“I wanted my first film to be an homage to the films that made me want to be in this business,” reveals “Booksmart” director Olivia Wilde. As a kid, she would watch John Hughes‘s ’80s teen comedies (“Sixteen Candles,” “The Breakfast Club,” “Ferris Bueller’s Day Off”) “over and over and over” again. So when she got this script about two A students (Kaitlyn Dever and Beanie Feldstein) who decide to cut loose the day before high school graduation, it was a perfect match. Watch our exclusive video interview with Wilde above.
Although it was Hughes’s films — plus Amy Heckerling‘s “Fast Times at Ridgemont High” — that first inspired Wilde to become an actor, she didn’t want “Booksmart” to simply recreate them. The script “came to me as a concept that was looking for a reinvention,” she explains. “I loved the idea of telling a story about two smart women who loved each other deeply, who respected each other, and who weren’t trying to assimilate, but had to go on this journey to understand themselves.” She also felt strongly that “this generation deserved a story that reflected how kick-ass they are.”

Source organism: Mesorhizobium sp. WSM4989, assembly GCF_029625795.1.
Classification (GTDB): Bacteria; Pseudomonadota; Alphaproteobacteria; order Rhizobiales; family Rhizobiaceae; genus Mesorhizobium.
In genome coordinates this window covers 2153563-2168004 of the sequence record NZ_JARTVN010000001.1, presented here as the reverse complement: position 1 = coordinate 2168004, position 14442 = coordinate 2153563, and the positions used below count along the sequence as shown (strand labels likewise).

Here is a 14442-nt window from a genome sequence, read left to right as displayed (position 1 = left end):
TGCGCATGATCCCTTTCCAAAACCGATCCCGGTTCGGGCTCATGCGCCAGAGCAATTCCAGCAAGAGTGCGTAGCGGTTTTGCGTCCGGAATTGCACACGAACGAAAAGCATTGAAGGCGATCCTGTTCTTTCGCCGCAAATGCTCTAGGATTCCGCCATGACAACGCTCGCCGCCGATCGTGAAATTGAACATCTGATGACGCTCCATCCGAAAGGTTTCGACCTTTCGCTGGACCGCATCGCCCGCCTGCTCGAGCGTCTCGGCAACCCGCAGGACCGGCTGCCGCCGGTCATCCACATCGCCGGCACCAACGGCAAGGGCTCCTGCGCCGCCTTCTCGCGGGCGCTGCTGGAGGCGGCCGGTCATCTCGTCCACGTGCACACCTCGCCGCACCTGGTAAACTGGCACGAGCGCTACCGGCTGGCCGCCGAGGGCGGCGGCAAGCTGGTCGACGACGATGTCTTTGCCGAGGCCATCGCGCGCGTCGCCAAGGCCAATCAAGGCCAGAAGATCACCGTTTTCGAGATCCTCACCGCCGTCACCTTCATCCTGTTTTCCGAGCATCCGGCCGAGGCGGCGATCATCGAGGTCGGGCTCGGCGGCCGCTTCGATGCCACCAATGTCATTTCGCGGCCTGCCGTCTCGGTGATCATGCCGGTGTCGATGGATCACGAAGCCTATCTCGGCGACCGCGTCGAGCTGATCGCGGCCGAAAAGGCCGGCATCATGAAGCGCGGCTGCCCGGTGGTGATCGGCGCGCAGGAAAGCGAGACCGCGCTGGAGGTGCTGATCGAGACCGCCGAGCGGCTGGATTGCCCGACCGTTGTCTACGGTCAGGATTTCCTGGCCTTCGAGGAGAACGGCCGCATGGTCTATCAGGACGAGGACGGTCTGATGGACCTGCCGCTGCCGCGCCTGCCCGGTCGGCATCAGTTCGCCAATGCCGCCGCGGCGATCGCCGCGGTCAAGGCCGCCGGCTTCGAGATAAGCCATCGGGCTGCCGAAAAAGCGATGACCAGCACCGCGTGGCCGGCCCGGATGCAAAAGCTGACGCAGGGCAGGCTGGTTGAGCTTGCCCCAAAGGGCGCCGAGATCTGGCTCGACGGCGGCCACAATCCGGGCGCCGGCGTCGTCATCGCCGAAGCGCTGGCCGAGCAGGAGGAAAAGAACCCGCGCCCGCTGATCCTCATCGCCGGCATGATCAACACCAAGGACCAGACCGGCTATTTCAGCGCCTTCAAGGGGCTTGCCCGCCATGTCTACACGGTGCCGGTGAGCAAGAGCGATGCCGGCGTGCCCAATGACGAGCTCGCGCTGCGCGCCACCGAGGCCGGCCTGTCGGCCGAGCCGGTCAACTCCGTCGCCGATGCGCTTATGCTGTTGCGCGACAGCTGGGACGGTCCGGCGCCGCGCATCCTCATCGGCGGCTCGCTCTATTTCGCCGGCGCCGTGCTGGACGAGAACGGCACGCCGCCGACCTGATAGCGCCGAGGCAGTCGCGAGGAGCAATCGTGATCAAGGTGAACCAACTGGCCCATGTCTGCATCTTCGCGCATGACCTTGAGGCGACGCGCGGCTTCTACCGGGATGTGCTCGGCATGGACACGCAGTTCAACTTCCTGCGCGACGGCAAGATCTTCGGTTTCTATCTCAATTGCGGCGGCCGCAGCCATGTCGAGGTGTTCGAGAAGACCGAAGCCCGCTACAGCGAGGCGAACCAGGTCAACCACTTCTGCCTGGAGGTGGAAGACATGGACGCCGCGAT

Making the jump behind the camera was “frightening enough to give me the adrenaline and the energy to get it done.” But having previously helmed some music videos and short films, the actress realized she was “happiest on set as a director,” so making the leap to features was inevitable. “While it was intimidating, I just had so much fun, and I really felt lucky to be able to do it.”
Wilde’s efforts paid off with a Gotham Award nomination for Best Breakthrough Director, and it could also land her in the Directors Guild Awards race for Best First-Time Director — not to mention the Oscar race. As an actress, she previously competed at the SAG Awards as a member of the ensemble cast of “House” in 2009. Later this fall she’ll also be seen on movie screens in Clint Eastwood‘s upcoming “Richard Jewell.” And she’s already working on her next directorial effort, a psychological thriller called “Don’t Worry, Darling” in which she’ll also star.
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